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That’s especially true when almost every institution in American life—from the Congress to public health offices to the Boy Scouts to churches—are under the stress and strain of crises of credibility. Some of these crises are rooted in a “burn it all down” mindset at the moment, but many of them grounded in the failures of these institutions themselves.

The temptation right now would be to separate the opinion from these other questions of institutional stability. After all, they appear to be two different questions. One can support or oppose the outcome of the decision and have the exact opposite view of the chaos surrounding its release.

And yet, the questions really aren’t all that separate. While we do not know who leaked the opinion early—or why he or she did so—we do know that behind the leak was a loss of trust. This clerk or staffer or (far less likely) justice did not trust the justices to deliver a ruling based on their deliberation on the Constitution. That or they did not trust the public to accept this ruling. Indeed, Roe itself was a response to a kind of loss of trust.

Those who support legal abortion would say the Roe ruling trusted women to make these choices. Those of us who oppose legal abortion would say that the Roe court didn’t trust the people to persuade each other through the political process of establishing the right policy. So they bypassed that process with an intricate ruling of abortion based on stage or trimester—only banning abortion past a certain point in the pregnancy. And later, the concept of “viability” somehow emerged from the Fourteenth Amendment of the Constitution.

More importantly, however, abortion itself is the sign of a dangerous loss of trust. The relationship between mother and child—especially during pregnancy, the time of greatest vulnerability for both—is severed by violence against one or both.

Moreover, the reason we have abortion at all is because of the loss of the sort of social trust that would enable communities and governments and religious bodies to care for women in crisis and for children, born or unborn. All of these groups need to be, as my friend Michael Gerson wrote 20 years ago, “protected in law and welcomed in life.”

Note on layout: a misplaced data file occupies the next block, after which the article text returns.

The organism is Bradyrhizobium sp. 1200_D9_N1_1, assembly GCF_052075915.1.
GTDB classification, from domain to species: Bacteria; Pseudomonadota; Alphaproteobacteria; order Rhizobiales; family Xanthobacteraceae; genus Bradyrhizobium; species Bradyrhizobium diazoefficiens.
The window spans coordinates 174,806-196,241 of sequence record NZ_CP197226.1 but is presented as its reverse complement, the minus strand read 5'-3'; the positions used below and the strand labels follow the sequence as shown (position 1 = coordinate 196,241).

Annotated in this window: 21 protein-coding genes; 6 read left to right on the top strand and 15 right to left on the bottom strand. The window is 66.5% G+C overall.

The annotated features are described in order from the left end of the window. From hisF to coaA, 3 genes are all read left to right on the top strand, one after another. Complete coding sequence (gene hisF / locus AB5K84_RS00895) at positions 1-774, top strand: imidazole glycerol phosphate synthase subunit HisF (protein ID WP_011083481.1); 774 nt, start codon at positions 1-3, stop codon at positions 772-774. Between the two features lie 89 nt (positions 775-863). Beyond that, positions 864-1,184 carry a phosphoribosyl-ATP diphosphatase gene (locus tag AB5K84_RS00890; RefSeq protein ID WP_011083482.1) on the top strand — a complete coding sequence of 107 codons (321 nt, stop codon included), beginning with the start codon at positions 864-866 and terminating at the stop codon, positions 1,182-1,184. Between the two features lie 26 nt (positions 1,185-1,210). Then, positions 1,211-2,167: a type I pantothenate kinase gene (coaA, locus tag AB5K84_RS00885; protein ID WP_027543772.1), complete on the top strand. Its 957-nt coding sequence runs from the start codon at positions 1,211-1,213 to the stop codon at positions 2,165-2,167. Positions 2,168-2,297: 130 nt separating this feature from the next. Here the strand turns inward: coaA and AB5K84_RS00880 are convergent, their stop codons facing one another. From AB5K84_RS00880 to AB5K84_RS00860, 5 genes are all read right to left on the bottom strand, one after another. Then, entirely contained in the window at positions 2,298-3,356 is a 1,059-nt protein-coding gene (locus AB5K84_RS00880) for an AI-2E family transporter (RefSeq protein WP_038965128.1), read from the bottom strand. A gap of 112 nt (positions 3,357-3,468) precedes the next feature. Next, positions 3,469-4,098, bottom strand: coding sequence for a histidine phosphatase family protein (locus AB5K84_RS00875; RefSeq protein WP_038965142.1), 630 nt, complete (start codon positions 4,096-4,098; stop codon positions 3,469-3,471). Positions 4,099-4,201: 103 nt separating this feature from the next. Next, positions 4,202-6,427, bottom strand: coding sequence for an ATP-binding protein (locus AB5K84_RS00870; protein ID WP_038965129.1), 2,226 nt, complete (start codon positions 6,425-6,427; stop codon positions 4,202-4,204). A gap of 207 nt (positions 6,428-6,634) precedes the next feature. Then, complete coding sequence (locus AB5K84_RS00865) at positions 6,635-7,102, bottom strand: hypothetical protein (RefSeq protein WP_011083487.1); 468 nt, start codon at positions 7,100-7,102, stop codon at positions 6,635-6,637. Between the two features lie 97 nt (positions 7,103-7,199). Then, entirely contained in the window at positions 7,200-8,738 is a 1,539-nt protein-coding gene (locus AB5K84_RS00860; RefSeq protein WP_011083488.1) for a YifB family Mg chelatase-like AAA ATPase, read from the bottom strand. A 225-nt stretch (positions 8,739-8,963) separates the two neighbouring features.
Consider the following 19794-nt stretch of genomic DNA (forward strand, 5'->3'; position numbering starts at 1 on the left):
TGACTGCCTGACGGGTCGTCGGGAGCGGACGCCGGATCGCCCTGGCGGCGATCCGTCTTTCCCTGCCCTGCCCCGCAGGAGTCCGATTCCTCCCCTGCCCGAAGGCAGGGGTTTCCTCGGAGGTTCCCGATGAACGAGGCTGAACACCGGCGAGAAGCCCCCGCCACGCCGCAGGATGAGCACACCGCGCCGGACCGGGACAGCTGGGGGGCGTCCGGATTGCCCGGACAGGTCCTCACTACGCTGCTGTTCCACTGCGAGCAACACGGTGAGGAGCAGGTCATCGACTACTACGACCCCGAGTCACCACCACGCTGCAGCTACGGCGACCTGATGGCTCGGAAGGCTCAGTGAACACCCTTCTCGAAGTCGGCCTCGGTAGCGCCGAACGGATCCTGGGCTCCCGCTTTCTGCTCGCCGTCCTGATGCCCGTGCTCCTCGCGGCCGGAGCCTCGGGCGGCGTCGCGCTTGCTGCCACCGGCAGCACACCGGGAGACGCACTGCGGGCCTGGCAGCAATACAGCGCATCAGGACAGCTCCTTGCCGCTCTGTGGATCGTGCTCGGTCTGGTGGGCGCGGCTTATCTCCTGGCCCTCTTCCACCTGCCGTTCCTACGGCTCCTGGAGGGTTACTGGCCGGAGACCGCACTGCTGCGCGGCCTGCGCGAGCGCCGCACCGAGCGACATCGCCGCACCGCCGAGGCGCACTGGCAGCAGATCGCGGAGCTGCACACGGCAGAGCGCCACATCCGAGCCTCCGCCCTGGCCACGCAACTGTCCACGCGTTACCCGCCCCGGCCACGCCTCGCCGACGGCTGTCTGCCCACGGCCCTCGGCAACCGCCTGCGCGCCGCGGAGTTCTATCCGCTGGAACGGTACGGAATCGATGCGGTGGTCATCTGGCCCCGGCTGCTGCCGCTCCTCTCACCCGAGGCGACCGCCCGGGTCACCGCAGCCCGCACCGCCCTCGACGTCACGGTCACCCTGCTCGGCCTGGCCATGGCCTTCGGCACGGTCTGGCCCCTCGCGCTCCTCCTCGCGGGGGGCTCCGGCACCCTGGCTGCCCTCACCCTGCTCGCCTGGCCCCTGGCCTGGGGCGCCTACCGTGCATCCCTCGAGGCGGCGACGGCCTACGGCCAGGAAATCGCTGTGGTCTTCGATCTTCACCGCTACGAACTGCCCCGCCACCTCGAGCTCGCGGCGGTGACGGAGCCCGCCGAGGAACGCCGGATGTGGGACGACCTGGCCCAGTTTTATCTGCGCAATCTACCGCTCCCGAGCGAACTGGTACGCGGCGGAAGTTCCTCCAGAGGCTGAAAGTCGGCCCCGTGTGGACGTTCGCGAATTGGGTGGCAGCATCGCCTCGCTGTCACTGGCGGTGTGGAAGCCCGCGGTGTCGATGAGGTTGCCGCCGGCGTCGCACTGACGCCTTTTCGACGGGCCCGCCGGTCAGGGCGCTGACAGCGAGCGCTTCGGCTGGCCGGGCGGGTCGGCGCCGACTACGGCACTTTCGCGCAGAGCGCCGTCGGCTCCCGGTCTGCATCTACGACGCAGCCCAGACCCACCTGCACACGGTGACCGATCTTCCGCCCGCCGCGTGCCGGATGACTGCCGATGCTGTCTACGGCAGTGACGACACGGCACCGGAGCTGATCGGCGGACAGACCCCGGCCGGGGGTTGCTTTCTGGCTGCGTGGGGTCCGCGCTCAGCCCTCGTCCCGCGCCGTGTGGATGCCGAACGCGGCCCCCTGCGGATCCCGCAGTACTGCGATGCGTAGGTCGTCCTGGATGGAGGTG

A baby is dependent on the trust of his or her mother, in the safety of a secure attachment from the womb onward. A mother is dependent on the trust of her community—ideally of the father and of her extended family. But she is also dependent on those who recognize the responsibilities of the community to care for her and her child. That is not only in the best of circumstances but also in cases that the first-century church called “widows and orphans in their distress” (James 1:27).

A society in which violence is employed as a solution to pregnancies in crisis is a society that has lost trust and credibility. And a nation that is left wondering whether the court has ruled on the most contentious issue of the past century—all because we don’t know whether to believe an anonymous person—also signals a crisis of trust and credibility.

If in fact Roe is overturned, those of us who are pro-life must work to convince our neighbors that we can and will love and protect both mothers and children. But whatever the outcome, the court must work to rebuild the credibility needed to be seen as something other than just another institution tottering among others that have fallen.

In the absence of trust, all that’s left is power; and that path is what led us to an abortion culture. And it’s the past that has led us to this moment of cynicism—an inability to even believe what our leaders have done or said, and much less to trust their motives.

So, in the end, abortion and institutional trust are not really two separate issues.

Russell Moore leads the Public Theology Project at Christianity Today.